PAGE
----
With the push to upgrade federal IT systems, government agencies risk opening up new security gaps. We talked with Daniel Wilbricht, vice president of public sector at Keeper Security, about the cyber risks associated with modernization, and how the GovCon community can respond.
Why does modernization open up new risks?
The problem is, there are always new threat vectors that need to be addressed. Even as you’re modernizing your systems, you’re still trying to catch up with the new cybersecurity issues that are popping up. People are trying to initiate cybersecurity even as they’re implementing upgrades, but because it is rapidly changing and there’s always new stuff there, they’re missing things.
How has COVID-19 made it worse?
Now, people are bringing their own devices to work and now remote employees, who are used to being in a secure network environment, are connecting from home. IT struggles with securing the applications and all the employees accessing hundreds and hundreds of applications remotely or through BYOD programs.
One of the biggest challenges is the security adoption paradox: If you make security too restrictive, adoption rates will drop. If there is no adoption of employee security measures, agencies are exposed to risks and vulnerabilities.
There’s that fine line where you have to make it restrictive enough, but you also have to make it easy for the end users to take advantage of the technology.
Keeper looks at password management as the key to striking that balance. How so?
Eighty-one percent of breaches occur because of bad or weak passwords. We bring to the table a secure password management platform. It enables an agency to enforce the NIST controls: Your password needs to be this long, have this many characters. And if you don’t follow these rules, our Security Audit will let you know. We can also alert the admin and say: This person has the same password on 20 different applications, this could be a problem.
The other way we’re really addressing cybersecurity challenges is by mapping to CMMC controls for the integrators to show how we can help them reach those different levels, making sure that they’re implementing these rules. We integrate with multifactor authentication and we integrate with single sign-on solutions. We allow you to access applications through one interface, and we make it very easy to do so.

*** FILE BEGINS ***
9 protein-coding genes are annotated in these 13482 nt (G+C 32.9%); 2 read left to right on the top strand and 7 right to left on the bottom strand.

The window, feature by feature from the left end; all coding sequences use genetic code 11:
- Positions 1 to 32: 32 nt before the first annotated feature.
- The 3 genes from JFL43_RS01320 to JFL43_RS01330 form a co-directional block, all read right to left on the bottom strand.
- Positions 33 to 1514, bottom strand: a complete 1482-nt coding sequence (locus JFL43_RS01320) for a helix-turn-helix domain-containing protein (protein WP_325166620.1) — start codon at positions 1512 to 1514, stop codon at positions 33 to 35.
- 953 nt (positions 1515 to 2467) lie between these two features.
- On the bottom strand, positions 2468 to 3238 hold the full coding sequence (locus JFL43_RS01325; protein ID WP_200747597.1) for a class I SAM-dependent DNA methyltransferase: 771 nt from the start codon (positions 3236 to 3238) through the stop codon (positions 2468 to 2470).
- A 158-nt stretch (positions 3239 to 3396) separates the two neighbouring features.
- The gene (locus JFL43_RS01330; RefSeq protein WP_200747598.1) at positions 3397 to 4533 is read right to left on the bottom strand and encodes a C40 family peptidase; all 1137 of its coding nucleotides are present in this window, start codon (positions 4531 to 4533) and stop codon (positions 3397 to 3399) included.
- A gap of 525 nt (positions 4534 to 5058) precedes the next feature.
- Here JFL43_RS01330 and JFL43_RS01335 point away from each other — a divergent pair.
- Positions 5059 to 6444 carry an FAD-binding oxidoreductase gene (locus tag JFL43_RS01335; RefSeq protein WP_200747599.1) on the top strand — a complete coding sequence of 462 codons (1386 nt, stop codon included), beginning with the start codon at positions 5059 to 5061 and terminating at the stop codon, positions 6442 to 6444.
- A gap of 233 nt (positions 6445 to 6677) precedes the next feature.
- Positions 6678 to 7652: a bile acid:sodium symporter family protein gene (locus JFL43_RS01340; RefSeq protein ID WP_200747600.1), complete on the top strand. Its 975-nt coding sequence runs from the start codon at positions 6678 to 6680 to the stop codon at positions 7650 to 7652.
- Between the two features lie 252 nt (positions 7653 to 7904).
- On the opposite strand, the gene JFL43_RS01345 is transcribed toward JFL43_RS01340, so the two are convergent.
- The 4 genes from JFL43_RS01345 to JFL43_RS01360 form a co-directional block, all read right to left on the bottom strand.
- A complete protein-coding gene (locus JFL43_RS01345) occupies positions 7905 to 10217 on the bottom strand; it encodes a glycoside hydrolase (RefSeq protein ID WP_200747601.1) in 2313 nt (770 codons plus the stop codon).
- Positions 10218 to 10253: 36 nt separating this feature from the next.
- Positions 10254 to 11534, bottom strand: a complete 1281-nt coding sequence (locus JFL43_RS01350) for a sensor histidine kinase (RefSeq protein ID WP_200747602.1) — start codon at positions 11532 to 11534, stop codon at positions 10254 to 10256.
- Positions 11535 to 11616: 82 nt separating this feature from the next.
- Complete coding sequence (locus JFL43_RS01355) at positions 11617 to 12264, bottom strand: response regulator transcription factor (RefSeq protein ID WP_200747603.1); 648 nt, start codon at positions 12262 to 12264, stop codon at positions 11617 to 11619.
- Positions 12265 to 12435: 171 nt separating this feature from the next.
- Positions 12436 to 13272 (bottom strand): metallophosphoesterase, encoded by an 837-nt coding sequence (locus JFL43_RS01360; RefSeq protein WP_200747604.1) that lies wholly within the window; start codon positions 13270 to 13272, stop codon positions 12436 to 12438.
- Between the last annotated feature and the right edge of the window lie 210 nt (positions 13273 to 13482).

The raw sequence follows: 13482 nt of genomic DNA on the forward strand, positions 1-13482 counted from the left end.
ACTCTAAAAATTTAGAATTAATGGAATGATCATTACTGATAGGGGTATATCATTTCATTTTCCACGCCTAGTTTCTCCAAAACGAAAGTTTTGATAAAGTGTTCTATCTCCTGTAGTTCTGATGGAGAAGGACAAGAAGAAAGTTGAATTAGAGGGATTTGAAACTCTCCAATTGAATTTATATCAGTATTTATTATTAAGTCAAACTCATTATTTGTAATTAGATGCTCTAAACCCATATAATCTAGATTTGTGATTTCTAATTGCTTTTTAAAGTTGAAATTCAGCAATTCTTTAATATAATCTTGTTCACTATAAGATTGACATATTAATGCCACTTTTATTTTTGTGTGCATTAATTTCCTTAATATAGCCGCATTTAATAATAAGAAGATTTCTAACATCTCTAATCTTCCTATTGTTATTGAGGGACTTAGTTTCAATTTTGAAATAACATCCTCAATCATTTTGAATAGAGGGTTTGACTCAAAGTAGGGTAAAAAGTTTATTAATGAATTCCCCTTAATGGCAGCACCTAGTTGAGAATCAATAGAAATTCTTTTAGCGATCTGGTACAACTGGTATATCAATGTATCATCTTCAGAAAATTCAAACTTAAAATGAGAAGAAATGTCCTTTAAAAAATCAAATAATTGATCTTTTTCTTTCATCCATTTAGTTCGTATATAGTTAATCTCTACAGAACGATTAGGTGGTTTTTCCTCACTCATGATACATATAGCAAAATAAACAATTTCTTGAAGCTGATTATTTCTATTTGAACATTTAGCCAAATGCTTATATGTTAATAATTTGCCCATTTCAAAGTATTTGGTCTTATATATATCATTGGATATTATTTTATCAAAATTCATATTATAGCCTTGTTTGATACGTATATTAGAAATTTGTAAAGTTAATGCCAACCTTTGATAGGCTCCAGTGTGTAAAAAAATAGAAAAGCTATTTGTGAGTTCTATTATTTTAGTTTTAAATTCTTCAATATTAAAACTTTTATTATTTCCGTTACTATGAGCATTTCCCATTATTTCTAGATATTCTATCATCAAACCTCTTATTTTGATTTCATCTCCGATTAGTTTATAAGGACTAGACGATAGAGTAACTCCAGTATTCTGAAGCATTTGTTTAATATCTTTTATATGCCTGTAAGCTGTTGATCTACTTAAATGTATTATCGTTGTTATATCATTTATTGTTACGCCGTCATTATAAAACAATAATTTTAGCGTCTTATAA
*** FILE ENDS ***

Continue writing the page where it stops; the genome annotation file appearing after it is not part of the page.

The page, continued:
How does this fit in with other GovCons’ cyber offerings?
A lot of organizations have controls already in place, like Single Sign-On, Active Directory. We have the ability to integrate with existing security implementations. We also partner with Microsoft, Google and other ID providers like Okta and Duo.
We’re not trying to do it all here: We’re adding that essential layer of cybersecurity that is often overlooked. Agencies work hard to secure technology, but often overlook securing the user.
What are the biggest challenges you face in telling that story?
The biggest challenge used to be getting through the FedRAMP process. We are a software-as-a-service company and our federal customers need to use us in a cloud environment, so that was important.
I am excited to say that we’re the first password security management vendor available on the FedRAMP Marketplace and we expect to be FedRAMP Moderate approved by the fall. So, that’s less of a challenge now.
The other challenge is in telling the story itself. When a CISO or a CIO sees our product, they see the value immediately. But a system admin may not see the value, because they, again, are focused on securing the technology and don’t think a lot about end-user passwords.
Once they see the product, see the demo, then they love the product. So it is a priority to educate and share the importance of securing the gaps remaining after SSO, MFA and IAM implementations.
What’s the long-term growth strategy?
I’ve been here since February and I came in specifically to help build out the public sector. We built a team with cybersecurity expertise, and identity and access management expertise, to lead Keeper Security into the public sector. My team brings best practices and lessons learned to the federal market and our goal is to educate and ensure the adoption of cybersecurity practices at the user level in government.
Eventually, we will be looking to expand our portfolio: Anything that you want to store inside of a secure vault, we can do that. We also have one of the most secure chat platforms, for example, and we can do privileged access management support.
But for now, we’re focused on the core problem of allowing all users to be protected with their credentials.
What makes this work interesting and meaningful for you?
I moved to the Washington, D.C., area in 1999. When 9/11 happened, I wanted to do more to support the government, to help protect the nation. I feel like I’m giving back by providing applications that I truly believe benefit the government.
I volunteer: I’ve been on AFCEA boards, I’ve been on the USO board. I go to the Hill and talk to senators and congressmen. It’s important to me to support the people who are doing their best to support our country.